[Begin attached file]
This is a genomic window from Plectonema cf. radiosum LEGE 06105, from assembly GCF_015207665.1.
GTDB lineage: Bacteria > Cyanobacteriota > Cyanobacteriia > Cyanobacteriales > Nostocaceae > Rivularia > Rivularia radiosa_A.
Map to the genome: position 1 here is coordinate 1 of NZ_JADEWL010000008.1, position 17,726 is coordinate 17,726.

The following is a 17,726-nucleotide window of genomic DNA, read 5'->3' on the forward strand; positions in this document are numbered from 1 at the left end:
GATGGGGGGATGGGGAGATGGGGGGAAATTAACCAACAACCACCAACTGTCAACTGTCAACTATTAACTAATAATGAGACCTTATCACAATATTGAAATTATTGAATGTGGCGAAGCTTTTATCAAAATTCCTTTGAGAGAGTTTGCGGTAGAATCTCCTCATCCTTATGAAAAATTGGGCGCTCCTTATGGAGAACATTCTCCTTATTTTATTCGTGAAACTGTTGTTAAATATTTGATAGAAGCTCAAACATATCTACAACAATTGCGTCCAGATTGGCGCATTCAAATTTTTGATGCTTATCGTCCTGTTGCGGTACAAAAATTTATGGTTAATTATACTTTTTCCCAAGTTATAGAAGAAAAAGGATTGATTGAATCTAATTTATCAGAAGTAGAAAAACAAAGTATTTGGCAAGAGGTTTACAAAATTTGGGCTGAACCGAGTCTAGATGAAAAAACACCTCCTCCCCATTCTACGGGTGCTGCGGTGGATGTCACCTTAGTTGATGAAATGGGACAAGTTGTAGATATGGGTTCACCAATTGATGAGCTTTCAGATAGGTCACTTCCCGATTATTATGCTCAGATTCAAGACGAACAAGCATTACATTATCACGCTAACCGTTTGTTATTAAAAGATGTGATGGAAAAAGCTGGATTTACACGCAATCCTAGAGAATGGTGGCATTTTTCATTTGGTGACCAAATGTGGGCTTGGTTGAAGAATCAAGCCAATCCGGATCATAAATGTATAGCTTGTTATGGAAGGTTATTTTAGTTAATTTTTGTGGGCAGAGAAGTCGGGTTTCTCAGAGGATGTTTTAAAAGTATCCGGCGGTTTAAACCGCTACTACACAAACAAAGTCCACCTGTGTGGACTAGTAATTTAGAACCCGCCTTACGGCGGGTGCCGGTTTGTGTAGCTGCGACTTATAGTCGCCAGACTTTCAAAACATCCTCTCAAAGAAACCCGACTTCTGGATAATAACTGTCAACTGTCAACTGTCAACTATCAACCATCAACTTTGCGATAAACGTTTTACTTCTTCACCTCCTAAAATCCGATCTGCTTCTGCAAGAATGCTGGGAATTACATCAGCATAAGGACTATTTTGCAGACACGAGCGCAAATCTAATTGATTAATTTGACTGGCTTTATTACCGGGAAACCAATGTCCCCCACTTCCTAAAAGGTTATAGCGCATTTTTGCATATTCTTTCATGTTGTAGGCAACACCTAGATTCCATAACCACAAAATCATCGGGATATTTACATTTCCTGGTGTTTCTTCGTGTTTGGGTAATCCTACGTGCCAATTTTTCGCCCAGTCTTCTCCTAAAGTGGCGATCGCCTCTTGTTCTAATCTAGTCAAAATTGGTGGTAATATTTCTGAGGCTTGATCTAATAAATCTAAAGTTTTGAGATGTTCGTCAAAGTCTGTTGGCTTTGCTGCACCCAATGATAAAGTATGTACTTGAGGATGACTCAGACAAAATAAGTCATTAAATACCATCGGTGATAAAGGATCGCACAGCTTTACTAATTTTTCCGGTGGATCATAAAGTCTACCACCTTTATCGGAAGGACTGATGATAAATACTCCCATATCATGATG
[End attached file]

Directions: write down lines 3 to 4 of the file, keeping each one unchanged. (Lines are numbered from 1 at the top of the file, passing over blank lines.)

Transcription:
Map to the genome: position 1 here is coordinate 1 of NZ_JADEWL010000008.1, position 17,726 is coordinate 17,726.

The following is a 17,726-nucleotide window of genomic DNA, read 5'->3' on the forward strand; positions in this document are numbered from 1 at the left end: